The EMBT made a renewed appearance at this year’s show, but it has been rather heavily reworked. It still sports the 120 mm autoloader with 22 rounds (capable of taking Nexter’s latest SHARD APFSDS-round), but the tank has gotten quite the update. This include a RWS clearly tailored to provide anti UAV-capability in the form of Nexter’s ARX 30 sporting the 30 mm 30M781 gun also found on the Eurocopter Tiger, which has air-burst capable rounds. UAV-intergration on the tank is also a big deal, and the whole concept is built around a four-crew setup, with gunner and commander in the turret, and a driver flanked by a systems operator handling the UAV/RWS/BMS-side of things. The new drive-by-wire and digitalisation of other systems are also made with an eye on future reduced crews or fully-unmanned operations. Notable is that it seems apparent that very few of the systems employed are new, but rather this is a technological low-risk approach that combine a number of existing technologies to provide something new and better. A detail that a Swedish tanker caught was that the turret is wider than the hull, which might not be what you want in a dense forest.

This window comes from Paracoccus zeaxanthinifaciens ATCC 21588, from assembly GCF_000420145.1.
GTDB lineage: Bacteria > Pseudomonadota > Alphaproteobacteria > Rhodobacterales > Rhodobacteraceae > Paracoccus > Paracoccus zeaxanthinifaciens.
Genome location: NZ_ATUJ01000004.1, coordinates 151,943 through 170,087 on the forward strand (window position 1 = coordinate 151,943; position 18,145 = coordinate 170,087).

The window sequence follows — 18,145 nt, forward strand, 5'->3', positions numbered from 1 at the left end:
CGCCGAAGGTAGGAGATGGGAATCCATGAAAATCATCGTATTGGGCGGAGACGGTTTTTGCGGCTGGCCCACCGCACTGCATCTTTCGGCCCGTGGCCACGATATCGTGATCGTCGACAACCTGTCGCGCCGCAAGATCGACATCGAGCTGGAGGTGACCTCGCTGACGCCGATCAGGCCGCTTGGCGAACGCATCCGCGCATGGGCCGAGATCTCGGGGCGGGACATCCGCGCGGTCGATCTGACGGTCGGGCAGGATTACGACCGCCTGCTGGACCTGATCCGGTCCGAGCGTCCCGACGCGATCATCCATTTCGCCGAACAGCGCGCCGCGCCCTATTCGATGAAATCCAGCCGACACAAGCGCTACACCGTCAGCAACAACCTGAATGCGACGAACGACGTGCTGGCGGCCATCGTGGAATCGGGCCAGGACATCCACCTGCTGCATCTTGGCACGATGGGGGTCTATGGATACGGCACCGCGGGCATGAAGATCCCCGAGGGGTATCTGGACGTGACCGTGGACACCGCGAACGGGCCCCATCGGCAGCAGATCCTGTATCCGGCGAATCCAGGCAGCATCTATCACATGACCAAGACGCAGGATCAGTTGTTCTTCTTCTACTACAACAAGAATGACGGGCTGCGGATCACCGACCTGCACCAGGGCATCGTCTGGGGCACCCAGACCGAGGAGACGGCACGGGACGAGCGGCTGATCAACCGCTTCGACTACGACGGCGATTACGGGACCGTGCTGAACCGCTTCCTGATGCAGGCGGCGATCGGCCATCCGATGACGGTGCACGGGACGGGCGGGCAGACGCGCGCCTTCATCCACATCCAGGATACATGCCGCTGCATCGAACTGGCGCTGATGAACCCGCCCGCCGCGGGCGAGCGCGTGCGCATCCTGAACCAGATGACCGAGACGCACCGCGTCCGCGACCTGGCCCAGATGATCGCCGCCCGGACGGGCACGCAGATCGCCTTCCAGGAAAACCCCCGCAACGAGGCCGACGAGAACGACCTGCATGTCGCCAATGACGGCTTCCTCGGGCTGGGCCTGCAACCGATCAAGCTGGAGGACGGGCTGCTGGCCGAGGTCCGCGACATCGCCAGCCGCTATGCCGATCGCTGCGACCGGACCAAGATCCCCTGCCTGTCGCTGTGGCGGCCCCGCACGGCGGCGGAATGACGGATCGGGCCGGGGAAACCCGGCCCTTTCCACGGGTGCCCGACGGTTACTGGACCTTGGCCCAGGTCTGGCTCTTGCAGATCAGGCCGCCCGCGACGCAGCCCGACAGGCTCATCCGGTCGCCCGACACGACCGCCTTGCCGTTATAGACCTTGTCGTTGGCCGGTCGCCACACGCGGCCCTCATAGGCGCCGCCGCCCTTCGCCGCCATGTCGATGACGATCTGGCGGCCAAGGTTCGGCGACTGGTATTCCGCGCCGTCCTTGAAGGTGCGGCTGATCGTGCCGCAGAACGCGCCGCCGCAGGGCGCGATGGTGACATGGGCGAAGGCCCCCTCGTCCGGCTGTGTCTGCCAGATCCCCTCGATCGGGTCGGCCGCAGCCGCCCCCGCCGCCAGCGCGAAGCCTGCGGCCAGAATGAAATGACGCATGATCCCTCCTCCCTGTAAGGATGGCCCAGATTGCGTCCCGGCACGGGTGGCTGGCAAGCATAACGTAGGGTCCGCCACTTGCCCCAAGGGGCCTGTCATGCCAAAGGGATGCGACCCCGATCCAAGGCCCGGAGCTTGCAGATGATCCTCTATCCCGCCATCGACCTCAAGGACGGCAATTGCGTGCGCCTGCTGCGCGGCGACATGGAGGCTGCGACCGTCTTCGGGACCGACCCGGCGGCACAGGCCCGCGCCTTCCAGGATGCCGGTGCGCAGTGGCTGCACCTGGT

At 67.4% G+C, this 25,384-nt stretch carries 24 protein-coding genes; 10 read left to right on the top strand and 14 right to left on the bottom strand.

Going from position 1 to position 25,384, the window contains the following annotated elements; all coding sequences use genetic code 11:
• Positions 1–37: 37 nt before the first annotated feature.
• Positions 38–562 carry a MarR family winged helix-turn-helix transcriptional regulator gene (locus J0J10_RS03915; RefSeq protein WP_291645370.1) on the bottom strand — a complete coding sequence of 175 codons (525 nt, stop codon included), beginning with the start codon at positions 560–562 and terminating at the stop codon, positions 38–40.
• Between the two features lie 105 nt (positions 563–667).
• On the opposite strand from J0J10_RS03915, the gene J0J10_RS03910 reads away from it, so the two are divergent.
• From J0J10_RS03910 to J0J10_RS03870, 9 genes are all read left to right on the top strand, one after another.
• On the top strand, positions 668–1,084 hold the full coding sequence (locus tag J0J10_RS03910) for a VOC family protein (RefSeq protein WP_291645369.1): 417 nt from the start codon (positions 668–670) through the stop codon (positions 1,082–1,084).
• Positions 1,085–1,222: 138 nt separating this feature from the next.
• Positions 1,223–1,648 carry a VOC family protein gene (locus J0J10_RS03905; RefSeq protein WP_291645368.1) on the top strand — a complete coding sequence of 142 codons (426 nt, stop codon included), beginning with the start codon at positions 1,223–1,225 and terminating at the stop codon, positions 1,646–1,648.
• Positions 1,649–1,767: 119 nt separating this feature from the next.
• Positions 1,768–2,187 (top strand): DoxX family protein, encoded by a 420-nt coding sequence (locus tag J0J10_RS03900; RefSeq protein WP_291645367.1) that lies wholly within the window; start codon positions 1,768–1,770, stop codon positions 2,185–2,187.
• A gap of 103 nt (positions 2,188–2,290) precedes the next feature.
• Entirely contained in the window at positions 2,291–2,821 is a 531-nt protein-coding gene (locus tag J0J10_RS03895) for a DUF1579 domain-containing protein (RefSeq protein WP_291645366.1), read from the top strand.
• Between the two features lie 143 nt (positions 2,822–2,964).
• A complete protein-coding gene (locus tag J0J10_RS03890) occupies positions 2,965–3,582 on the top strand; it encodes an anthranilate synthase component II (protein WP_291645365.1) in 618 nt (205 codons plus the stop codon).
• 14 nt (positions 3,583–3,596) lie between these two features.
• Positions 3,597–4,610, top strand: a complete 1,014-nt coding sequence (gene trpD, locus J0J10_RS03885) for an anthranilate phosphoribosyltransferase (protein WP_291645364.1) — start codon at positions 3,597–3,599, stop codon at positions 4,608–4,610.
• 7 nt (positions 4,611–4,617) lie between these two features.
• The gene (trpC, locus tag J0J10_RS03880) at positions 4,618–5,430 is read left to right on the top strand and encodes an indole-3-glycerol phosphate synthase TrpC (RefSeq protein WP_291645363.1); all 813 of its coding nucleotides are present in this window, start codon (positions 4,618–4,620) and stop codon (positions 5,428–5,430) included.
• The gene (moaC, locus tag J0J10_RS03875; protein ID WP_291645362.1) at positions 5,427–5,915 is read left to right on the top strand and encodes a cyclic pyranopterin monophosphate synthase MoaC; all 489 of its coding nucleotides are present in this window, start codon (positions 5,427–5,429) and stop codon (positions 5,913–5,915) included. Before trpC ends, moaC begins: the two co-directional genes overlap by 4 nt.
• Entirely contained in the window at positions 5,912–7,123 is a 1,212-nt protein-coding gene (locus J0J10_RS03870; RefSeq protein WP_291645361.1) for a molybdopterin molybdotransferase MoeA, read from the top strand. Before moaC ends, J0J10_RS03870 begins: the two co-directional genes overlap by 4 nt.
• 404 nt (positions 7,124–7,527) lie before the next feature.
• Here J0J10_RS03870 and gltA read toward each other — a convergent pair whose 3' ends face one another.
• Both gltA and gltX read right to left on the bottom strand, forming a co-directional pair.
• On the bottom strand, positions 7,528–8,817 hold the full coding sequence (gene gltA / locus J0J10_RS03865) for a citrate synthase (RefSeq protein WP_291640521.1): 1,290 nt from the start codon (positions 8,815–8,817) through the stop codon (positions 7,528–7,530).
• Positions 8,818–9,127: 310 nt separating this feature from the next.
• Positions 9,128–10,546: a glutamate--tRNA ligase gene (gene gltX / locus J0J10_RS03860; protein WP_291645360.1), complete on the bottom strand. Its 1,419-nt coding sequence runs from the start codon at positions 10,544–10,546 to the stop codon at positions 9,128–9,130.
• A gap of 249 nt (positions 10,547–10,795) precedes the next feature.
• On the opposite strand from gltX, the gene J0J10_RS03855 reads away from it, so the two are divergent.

My understanding is that KNDS does not try and market the EMBT, but that this is a pure technology demonstrator to keep up the momentum of the MGCS at a time when it seems to be facing the frankly expected issues of joint-projects of this scale.
Rheinmetall is left out of the EMBT-fun, and the company is likely questioning whether there is meaningful room for two German companies in MGCS. At the same time, much of the extremely lucrative Leopard 2 upgrade work as well as current new-builds are heading to KMW, including the latest 2A7-based variants which have found a place both in Germany as well as for export customers such as Qatar and Hungary. However, Rheinmetall is far from ready to give up on the MBT-market just yet, and has launched a counter-attack in the form of the Panther KF51.